The most interesting thing about a Banded Garden Spiders web is that they usually build in the same direction. As a matter of fact you could use their web to establish East and West. In almost all situations the orb is positioned East to West in order to capture as much sun on their body as possible for body warmth, with the Spider always hanging with their black underbodies towards the sun. It is also thought that this positioning would help with keeping their webs in place safe from wind that generally blows West. It is interesting that these Spiders, that have poor sight and rely heavily on feel, can reliably build their webs in the same direction, every time.

Eggs hatch and small spiders emerge in the Spring to grow to adults, build webs and wait for a male. The males actively look for the webs and wait for the female by vibrating her web so she knows that he is there and waiting at the edge of her web. They then mate during late summer to fall with the female then making egg sacs that can contain up to one thousand eggs per sac. She is capable of making two to three egg sacs (that is a lot of babies).  She remains beside her babies and guards them from predators with that venomous bite. They live from birth to the first freeze with the next generation overwintering in the egg sac for the next spring.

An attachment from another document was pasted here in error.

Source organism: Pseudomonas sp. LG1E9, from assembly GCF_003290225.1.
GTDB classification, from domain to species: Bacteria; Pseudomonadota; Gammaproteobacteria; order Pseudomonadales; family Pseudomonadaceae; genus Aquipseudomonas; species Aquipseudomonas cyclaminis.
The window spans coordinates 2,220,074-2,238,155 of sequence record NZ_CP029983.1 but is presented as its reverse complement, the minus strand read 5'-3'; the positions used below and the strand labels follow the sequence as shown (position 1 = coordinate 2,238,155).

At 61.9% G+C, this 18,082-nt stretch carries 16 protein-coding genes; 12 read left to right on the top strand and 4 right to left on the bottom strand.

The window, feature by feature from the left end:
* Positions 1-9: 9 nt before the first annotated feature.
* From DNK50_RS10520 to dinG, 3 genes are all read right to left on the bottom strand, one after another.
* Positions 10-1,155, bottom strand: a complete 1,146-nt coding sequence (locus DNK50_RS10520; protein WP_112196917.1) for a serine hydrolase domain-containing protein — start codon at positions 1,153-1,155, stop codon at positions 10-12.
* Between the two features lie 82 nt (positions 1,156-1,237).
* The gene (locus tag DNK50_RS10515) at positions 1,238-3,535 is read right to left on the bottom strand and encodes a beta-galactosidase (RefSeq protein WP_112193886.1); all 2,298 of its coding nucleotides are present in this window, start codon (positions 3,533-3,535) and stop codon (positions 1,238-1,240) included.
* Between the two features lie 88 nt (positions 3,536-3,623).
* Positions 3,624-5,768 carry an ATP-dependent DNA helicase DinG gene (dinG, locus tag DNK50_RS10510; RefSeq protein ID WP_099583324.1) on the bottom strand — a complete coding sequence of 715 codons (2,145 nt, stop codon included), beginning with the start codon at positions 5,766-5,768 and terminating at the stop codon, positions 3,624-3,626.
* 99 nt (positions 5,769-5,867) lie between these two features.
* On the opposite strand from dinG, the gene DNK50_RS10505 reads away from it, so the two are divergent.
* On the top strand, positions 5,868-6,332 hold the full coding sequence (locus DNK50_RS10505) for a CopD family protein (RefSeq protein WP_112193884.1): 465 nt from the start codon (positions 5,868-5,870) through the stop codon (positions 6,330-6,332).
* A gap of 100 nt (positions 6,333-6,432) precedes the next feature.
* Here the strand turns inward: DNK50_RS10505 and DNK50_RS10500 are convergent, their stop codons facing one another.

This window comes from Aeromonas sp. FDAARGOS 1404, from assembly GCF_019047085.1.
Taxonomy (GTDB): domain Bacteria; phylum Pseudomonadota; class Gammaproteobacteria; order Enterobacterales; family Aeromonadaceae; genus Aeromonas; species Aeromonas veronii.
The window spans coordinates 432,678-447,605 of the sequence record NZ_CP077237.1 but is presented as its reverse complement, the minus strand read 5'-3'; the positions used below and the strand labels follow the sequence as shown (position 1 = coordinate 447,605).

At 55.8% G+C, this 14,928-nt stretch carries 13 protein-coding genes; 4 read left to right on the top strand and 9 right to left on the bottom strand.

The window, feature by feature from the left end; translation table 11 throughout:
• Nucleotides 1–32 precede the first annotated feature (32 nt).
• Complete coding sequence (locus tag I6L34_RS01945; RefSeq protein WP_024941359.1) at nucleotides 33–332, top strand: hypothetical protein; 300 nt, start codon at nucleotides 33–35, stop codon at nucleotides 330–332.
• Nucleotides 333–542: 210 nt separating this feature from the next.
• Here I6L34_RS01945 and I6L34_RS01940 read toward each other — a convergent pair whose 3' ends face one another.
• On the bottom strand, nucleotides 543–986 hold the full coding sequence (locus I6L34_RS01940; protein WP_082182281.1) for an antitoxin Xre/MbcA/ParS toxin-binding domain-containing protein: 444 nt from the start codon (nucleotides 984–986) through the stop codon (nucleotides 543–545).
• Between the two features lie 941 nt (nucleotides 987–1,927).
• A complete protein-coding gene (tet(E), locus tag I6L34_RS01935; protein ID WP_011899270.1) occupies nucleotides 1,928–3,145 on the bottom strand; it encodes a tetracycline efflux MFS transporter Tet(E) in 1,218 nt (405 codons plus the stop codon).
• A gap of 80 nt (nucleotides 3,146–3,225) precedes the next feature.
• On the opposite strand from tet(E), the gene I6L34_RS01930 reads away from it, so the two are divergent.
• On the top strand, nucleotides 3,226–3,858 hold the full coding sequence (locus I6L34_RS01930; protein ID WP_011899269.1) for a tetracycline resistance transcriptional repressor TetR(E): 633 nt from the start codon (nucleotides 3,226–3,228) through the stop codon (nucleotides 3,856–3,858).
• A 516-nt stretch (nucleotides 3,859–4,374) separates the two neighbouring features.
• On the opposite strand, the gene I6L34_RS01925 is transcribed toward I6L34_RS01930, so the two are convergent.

Banded Garden Spiders are not harmful to us, as they are not aggressive. They will only bite if they are repeatedly prodded and the venom is similar to a bee sting. Either way, just admire don’t bother this beautiful specimen as it is not a pest control issue that needs to be solved. If you are having issues with other spiders such as Brown Recluse or Black Widows please call Certified Pest Control Nashville to provide a free estimate and a solution to keep your home protected all year long. #local

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Black Swallowtail Butterfly